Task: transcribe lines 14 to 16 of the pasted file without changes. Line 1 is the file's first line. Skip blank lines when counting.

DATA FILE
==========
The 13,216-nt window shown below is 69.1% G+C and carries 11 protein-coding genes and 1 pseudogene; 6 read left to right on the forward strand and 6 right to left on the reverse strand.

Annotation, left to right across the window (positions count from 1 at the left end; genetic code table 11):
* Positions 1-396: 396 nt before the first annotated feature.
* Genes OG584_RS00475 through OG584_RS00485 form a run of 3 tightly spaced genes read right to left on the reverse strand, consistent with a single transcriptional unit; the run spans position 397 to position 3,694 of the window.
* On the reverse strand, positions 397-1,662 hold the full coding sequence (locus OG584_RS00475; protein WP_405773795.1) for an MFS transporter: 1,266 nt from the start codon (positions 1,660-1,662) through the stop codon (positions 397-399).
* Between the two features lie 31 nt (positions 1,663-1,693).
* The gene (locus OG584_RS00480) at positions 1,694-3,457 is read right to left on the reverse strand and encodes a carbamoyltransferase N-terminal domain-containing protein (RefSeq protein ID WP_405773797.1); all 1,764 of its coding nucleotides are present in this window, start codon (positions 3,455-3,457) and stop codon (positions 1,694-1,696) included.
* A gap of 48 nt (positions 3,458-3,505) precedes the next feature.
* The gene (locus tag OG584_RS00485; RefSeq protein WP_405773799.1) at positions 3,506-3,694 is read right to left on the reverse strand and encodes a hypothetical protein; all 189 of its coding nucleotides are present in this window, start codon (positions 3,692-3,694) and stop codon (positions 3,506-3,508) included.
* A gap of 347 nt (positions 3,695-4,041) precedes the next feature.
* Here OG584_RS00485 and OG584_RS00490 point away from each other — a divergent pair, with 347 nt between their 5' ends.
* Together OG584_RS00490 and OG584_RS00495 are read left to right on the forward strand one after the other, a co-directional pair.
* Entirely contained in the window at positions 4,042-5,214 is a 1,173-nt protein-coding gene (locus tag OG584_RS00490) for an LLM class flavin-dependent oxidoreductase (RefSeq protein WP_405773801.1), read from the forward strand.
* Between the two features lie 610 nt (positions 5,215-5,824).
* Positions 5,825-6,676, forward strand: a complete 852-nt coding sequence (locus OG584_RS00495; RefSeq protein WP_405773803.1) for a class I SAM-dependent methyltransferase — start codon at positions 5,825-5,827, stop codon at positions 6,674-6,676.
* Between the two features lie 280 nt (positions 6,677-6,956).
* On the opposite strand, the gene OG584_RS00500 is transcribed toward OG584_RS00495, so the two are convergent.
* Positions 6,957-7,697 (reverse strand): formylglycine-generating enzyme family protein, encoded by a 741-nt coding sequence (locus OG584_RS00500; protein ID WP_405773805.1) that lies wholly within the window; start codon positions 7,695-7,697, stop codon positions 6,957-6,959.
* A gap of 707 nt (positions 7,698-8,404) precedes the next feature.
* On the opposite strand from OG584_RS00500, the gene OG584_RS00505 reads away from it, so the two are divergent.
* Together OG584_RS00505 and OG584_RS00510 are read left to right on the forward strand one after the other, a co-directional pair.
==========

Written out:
* Between the two features lie 610 nt (positions 5,215-5,824).
* Positions 5,825-6,676, forward strand: a complete 852-nt coding sequence (locus OG584_RS00495; RefSeq protein WP_405773803.1) for a class I SAM-dependent methyltransferase — start codon at positions 5,825-5,827, stop codon at positions 6,674-6,676.
* Between the two features lie 280 nt (positions 6,677-6,956).